Friday, January 16, 2015

It is by caffeine alone I set my mind in motion...

“It is by caffeine alone I set my mind in motion. It is by the beans of Java that thoughts acquire speed, the hands acquire shakes, the shakes become a warning. It is by caffeine alone I set my mind in motion.” - The Programmer's Mantra
In my previous post regarding MathLibrary.cmd, I pointed out that division was well-night unusable - dividing a 101-digit number by itself took over 22 minutes. This has led me, in fits and spurts, to find some ways to improve performance and streamline the code since I first started working on this over a month ago; unfortunately, most of my results had only provided incremental improvements at best.

I made a mistake yesterday that changed all that.

While fixing my subtraction code, which actually had a fairly subtle error that produced extra significant digits if the answer had fewer digits than either the minuend or the subtrahend, I accidentally created some code with an O(n^2) algorithm, which produced performance results that looked an awful lot like the results I was getting with my division algorithm. This led me to wonder if perhaps that might be the key to understanding where my problem was - was I iterating through my string, character by character, so often that I was killing my code? Or was something else holding it back?

The answer to both questions turned out to be yes.

First, a bit of technical background. When I first started working on MathLibrary.cmd, I explicitly wrote it in mind with the idea that I'd copy and paste blocks of it as needed for my Project Euler solutions. For example, if I was working on a problem that only needed addition, I'd just copy the part of the script that dealt with adding large numbers (:ExtAdd), along with whatever dependencies (:ExtMatchPad, :ExtDim). Consequently, I specifically built each portion of the script with the assumption that it would run independently. Meanwhile, in order to facilitate the elementary school style math (e.g. iterate through each digit of a large number, do some math against it, carry it to the next one, etc. - we're talking pre-Common Core algorithms here), I had to make sure that both numbers were more or less identically sized - otherwise I'd be adding, say, 9 to absolute emptiness, which would lead to all sorts of unpleasantness. So, to accommodate that, I'd get the length of each number string, then append 0's in either direction as needed.

The mistake I made yesterday was that I got the length of my number string over and over and over again.

Well shoot - why do that? What if I could get it once, store it, pass it to each subroutine, and have it arithmetically manipulated as needed instead of manually checking the length of the string each time? So, last night, that's what I tried - and it worked! I got about a 50% performance improvement from my script by doing that.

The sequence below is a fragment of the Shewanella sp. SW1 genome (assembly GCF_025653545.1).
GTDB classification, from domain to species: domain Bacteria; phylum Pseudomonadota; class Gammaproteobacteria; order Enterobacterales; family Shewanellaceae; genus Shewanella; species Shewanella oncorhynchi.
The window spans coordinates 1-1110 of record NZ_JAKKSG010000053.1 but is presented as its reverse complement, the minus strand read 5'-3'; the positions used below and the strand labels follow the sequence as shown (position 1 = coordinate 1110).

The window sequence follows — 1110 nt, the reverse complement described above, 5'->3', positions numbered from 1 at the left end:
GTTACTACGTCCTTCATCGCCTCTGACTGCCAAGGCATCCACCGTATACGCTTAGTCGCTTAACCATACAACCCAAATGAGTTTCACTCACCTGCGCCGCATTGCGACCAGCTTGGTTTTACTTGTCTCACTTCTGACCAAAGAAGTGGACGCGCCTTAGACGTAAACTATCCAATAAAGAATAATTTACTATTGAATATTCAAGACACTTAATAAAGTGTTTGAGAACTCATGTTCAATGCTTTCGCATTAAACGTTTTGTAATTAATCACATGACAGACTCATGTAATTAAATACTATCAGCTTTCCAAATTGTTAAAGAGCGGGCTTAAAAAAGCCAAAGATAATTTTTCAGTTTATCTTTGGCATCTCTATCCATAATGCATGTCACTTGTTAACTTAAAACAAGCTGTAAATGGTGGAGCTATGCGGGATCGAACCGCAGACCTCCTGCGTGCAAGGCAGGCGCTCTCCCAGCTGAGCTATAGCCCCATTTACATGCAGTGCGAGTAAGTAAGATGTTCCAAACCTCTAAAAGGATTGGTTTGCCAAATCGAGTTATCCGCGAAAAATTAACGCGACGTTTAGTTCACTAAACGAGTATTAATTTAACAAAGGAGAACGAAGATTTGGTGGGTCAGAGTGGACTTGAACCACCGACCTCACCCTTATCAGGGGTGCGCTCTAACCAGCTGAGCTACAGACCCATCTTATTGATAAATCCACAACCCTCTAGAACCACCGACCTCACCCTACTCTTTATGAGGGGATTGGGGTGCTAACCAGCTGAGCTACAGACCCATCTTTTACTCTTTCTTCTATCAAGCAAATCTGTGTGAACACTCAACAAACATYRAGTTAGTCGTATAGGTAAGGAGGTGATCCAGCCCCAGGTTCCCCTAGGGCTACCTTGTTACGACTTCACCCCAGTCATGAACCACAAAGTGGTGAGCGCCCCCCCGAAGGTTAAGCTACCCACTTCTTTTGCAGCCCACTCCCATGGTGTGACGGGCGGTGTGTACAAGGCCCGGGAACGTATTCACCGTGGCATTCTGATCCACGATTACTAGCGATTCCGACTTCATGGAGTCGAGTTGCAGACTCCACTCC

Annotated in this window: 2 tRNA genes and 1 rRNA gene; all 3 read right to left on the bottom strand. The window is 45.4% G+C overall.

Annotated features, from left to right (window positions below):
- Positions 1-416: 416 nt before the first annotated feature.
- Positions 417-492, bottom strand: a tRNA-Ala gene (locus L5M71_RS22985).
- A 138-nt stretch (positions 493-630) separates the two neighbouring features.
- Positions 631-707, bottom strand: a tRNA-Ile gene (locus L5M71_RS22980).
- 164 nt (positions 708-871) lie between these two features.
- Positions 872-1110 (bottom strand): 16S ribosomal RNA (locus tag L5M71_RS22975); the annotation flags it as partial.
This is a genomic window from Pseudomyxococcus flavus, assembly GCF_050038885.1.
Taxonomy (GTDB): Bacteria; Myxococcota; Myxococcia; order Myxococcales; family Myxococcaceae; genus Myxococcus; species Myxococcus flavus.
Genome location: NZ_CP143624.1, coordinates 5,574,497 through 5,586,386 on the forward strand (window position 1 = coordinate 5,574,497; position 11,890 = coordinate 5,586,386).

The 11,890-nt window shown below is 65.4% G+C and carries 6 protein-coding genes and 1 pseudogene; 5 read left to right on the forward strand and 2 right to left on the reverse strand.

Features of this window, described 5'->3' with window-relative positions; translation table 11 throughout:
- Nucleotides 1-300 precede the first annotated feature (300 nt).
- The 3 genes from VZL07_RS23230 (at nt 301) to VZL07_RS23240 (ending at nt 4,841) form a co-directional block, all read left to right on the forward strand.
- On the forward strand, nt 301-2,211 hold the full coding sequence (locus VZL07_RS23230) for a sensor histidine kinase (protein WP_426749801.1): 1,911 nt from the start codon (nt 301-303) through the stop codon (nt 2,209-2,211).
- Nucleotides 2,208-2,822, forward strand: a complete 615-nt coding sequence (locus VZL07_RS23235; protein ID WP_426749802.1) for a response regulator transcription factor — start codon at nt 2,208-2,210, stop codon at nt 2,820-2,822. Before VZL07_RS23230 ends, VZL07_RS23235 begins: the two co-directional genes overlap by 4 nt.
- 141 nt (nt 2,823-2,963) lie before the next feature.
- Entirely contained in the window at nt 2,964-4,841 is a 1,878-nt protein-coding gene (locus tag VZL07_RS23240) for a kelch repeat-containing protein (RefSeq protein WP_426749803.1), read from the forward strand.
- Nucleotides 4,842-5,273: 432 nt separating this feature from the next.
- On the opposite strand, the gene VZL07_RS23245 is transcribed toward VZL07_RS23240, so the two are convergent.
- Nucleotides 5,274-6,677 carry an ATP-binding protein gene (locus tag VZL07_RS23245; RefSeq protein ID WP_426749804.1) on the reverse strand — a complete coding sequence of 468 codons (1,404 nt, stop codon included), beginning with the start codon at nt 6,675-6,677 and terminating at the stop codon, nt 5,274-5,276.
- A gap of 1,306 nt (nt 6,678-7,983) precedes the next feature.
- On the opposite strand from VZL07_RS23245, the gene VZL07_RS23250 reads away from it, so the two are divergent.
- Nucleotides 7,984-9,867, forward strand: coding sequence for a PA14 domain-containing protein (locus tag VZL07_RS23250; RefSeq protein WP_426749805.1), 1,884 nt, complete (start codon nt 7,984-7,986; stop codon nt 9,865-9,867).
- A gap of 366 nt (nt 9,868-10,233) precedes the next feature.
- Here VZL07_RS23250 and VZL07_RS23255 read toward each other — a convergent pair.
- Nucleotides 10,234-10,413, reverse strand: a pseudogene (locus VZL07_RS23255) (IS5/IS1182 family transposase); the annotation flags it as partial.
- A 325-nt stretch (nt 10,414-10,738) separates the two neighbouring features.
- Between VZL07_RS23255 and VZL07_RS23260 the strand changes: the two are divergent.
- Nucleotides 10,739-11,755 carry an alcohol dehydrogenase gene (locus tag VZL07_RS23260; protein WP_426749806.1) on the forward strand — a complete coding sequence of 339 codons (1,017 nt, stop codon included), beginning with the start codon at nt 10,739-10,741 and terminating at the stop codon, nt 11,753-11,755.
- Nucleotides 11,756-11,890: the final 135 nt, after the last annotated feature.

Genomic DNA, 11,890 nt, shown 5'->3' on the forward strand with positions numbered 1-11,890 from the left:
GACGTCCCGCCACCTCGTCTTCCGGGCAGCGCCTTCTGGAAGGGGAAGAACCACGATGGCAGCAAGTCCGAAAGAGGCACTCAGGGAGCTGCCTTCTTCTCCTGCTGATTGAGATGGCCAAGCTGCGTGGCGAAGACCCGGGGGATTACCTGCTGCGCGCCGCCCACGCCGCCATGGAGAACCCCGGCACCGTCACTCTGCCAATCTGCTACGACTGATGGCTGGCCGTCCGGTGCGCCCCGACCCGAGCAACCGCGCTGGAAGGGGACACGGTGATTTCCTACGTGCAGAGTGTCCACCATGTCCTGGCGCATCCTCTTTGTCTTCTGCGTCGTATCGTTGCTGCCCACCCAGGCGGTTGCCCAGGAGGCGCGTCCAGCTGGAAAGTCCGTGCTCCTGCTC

Not bad - but still not good enough.

Trouble is, 50% of 22 minutes is still over 10 minutes, which is just not practical if I need to run repeated division operations. I didn't need to drop my division runtime by 50% - I needed to drop it by at least an order of magnitude. What else could I try?

This morning, I had a rather large, rather strong cup of gas station coffee. A bit later, I then had a flash of inspiration. Since multiplication is slow, I smartly decided when I first wrote the division algorithm to do it as rarely as possible - I'd multiply the divisor from 1 to 10, store the values in an array, then compare against those pre-calculated values to find the answer.

What if I didn't multiply at all?

What I was really trying to do was add the divisor to itself ten times, and addition is way faster than multiplication. So, what if I just did that instead?
Testing division operations...
/01 OK 14:48:57.25 14:48:56.64 0:0:0.61
/02 OK 14:48:58.00 14:48:57.26 0:0:0.74
/03 OK 14:48:58.94 14:48:58.01 0:0:0.93
/04 OK 14:49:00.08 14:48:58.94 0:0:1.14
/05 OK 14:49:01.40 14:49:00.09 0:0:1.31
/06 OK 14:49:03.71 14:49:01.41 0:0:2.30
/07 OK 14:49:07.30 14:49:03.72 0:0:3.58
/08 OK 14:49:17.23 14:49:07.32 0:0:9.91
/09 OK 14:49:36.92 14:49:17.24 0:0:19.68
/10 OK 14:49:56.90 14:49:36.94 0:0:19.96
Ah - much better. Now, instead of taking over 20 minutes, division takes less than 20 seconds. Much more livable, especially since this means I can now meaningfully check and troubleshoot it and find little issues like this:
MathLibrary.cmd 1 / 0.5
Oops - well, looks like I still have some work to do.

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